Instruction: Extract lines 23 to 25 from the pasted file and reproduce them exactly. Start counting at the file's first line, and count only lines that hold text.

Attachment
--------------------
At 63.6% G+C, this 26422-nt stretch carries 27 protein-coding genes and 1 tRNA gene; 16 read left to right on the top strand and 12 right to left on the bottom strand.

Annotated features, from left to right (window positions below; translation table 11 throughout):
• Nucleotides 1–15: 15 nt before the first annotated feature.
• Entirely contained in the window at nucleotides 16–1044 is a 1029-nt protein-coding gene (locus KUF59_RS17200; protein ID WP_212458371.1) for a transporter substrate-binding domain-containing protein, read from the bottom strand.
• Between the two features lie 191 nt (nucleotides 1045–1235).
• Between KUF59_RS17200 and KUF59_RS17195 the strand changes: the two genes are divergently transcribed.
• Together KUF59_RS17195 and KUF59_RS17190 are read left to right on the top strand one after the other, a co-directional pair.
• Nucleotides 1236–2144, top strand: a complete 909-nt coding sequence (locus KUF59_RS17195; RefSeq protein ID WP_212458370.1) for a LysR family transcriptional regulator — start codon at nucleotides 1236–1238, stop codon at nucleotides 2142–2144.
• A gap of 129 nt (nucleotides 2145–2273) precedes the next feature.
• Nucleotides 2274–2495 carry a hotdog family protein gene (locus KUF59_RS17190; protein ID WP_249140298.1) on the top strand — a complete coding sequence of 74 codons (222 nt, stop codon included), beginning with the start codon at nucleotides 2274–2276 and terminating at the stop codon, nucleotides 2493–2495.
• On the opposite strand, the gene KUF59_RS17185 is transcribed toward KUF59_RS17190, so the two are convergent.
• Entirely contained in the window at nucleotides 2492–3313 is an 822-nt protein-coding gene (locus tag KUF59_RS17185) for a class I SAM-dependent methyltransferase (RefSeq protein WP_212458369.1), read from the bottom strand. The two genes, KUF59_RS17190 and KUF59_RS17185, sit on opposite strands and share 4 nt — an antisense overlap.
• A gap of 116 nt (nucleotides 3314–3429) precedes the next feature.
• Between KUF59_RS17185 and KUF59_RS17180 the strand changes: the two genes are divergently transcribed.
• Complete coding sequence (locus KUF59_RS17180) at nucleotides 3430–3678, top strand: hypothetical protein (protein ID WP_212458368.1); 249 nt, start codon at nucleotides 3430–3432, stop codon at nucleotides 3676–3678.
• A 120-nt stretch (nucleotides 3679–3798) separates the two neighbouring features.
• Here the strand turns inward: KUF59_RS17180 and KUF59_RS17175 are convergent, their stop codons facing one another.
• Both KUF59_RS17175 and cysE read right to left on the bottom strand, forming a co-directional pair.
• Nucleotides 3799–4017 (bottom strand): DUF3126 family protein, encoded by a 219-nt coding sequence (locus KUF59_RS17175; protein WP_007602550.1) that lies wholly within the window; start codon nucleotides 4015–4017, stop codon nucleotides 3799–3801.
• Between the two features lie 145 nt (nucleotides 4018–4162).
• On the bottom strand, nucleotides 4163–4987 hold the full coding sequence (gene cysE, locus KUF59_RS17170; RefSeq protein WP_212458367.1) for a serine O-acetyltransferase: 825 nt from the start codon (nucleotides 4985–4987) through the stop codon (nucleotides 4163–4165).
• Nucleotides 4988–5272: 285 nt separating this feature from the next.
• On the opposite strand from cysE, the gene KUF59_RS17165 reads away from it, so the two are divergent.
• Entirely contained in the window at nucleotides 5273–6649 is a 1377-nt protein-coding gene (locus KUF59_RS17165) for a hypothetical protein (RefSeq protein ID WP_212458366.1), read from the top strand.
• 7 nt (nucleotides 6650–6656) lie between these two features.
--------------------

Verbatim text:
• On the opposite strand from cysE, the gene KUF59_RS17165 reads away from it, so the two are divergent.
• Entirely contained in the window at nucleotides 5273–6649 is a 1377-nt protein-coding gene (locus KUF59_RS17165) for a hypothetical protein (RefSeq protein ID WP_212458366.1), read from the top strand.
• 7 nt (nucleotides 6650–6656) lie between these two features.